Meyers’s strength with the interview didn’t come right away. Early reviews of Late Night with Seth Meyers were mixed, and critics complained that Meyers’s monologue sounded more like something from Weekend Update than an actual monologue. Entertainment Weekly’s Jeff Jensen offered similar criticisms on the monologue in his review a month later, but praised his chemistry with his guests. “A talk-show host good at talking?” Jensen wrote. “Fancy that.”
Prior to getting Late Night, Meyers didn’t have experience in the genre. He hosted the Webby Awards twice, the ESPY Awards twice, and he was the keynote speaker at the 2011 White House Correspondents’ Dinner. But like many of the other hosts, he soon got into his groove. As Jensen posited, Meyers became a great interviewer, but while we weren’t watching, something else happened: He became a political force to be reckoned with.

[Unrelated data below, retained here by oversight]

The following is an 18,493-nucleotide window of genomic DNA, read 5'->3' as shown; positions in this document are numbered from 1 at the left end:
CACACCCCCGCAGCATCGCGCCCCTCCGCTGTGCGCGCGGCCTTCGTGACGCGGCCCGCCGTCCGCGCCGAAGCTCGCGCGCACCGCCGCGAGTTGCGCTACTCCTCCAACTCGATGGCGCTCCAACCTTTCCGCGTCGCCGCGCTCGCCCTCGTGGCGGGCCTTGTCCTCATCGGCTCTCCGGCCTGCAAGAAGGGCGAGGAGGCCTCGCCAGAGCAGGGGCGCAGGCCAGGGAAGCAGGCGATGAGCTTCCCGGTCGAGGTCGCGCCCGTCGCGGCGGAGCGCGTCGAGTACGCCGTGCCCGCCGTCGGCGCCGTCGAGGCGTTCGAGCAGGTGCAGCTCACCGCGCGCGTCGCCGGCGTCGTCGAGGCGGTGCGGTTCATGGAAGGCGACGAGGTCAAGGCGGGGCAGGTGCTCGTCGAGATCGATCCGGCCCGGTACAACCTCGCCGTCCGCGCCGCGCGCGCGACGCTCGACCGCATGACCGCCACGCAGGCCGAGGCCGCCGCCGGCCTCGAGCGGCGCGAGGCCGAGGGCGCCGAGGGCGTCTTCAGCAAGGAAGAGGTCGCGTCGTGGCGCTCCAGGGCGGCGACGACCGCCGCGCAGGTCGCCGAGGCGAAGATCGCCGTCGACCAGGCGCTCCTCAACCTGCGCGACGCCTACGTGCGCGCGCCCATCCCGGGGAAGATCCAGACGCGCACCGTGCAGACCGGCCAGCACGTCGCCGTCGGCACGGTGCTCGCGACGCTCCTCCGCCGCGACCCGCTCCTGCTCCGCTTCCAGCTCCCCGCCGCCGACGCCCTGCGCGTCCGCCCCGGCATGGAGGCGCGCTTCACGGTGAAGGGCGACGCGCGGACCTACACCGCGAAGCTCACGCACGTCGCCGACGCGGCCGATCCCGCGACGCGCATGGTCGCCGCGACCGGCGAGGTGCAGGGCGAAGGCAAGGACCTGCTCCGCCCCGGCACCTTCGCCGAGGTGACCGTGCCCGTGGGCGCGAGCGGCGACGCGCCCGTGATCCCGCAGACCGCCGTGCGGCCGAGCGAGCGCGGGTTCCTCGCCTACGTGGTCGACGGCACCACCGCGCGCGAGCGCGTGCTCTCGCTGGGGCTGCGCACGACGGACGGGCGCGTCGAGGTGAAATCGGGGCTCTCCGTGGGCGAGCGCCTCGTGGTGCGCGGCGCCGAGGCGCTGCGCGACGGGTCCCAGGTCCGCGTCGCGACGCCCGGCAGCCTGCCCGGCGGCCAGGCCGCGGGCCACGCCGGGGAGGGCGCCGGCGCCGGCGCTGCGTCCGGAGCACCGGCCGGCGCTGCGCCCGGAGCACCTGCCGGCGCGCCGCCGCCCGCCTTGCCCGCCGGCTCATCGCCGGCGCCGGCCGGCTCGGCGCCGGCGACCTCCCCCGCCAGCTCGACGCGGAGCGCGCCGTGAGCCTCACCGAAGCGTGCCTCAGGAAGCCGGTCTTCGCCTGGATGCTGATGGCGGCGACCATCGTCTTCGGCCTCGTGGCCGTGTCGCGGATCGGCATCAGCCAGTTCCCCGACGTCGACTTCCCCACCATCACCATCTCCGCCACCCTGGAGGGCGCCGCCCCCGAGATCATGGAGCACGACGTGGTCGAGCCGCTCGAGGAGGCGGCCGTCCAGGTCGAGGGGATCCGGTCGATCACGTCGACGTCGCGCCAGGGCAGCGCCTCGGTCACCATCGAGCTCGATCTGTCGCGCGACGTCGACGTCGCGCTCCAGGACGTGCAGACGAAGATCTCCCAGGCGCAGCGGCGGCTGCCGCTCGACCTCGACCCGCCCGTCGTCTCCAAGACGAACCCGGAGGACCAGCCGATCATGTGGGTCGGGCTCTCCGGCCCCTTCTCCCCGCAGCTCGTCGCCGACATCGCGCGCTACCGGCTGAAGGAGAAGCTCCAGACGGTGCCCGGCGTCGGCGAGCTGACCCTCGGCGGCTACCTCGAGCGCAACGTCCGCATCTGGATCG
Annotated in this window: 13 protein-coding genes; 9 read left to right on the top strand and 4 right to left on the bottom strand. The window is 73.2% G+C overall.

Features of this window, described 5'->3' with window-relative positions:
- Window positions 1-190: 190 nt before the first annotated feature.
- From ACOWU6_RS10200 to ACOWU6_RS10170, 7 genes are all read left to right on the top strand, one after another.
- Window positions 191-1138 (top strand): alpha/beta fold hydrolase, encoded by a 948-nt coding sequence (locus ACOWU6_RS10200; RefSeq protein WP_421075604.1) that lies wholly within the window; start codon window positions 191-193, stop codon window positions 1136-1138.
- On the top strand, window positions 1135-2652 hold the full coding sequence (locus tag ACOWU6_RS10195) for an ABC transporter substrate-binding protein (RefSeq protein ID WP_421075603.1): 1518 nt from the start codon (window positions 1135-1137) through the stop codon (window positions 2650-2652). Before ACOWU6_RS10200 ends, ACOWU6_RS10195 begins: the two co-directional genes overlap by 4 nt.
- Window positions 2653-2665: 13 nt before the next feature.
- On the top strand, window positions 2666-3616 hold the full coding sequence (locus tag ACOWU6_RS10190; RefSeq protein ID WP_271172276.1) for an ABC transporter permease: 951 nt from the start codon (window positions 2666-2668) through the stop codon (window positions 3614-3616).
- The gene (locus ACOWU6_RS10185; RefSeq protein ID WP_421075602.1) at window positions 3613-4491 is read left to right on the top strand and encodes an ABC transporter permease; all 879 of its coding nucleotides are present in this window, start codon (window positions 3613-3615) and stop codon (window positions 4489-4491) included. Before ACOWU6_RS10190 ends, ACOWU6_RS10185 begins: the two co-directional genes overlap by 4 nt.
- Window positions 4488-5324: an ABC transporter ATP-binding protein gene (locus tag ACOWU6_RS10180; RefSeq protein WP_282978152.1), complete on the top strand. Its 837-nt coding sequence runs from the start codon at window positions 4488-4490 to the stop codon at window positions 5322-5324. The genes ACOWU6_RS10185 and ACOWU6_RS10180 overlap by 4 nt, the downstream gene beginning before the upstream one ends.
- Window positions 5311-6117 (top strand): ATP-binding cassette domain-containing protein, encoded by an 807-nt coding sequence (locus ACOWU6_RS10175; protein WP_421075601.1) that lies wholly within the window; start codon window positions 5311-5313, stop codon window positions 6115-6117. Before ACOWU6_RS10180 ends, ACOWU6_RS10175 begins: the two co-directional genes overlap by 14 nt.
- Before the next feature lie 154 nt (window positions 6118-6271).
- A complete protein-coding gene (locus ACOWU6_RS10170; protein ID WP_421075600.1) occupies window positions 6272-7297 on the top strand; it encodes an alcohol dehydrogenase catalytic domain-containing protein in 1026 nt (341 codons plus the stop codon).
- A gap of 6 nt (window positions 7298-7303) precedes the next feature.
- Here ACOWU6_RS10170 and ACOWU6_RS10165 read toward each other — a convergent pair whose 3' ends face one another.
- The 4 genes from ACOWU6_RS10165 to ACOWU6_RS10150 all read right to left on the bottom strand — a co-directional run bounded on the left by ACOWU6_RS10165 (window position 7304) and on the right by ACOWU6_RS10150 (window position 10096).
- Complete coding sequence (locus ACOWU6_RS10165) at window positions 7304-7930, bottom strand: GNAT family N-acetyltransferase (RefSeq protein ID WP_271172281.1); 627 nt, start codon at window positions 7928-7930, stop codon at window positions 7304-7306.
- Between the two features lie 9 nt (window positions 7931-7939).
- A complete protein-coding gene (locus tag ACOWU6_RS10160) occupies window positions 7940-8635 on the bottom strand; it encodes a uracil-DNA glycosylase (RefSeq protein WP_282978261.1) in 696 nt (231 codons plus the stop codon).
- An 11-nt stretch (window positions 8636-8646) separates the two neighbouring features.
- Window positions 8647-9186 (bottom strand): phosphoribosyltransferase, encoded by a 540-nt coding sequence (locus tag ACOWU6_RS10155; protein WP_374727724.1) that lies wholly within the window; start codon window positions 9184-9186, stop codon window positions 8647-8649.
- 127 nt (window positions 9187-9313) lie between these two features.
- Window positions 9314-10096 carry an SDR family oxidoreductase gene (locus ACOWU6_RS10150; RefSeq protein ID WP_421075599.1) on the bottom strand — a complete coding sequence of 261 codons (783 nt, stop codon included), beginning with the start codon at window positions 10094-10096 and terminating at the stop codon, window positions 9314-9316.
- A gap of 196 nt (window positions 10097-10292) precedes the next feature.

It shouldn’t be a surprise. Before hosting Late Night, Meyers was the head writer of SNL and anchored Weekend Update, where he often had to be on top of his political game. He’s a veteran of the 2008 and 2012 presidential election cycles, and he helped write one of SNL’s most iconic cold opens in the show’s modern era with Tina Fey and Poehler.
And his keynote at the 2011 White House Correspondents’ Dinner may not be as well-known or controversial as Colbert’s remarks made in-character back in 2006, but it still had plenty of bite to it. He spent a good chunk of his nearly 21-minute speech taking aim at Trump for his role in the birther movement.
Even his earlier days as host of Late Night indicated that politics were among the strongest weapons in his arsenal.
Sen. Ted Cruz (R-Texas) came on the show last March, and for part of it Meyers let him defend himself against headlines claiming he scared a 3-year-old girl in New Hampshire. But Meyers didn’t let him off easy either, later challenging Cruz’s views on global warming and gay marriage.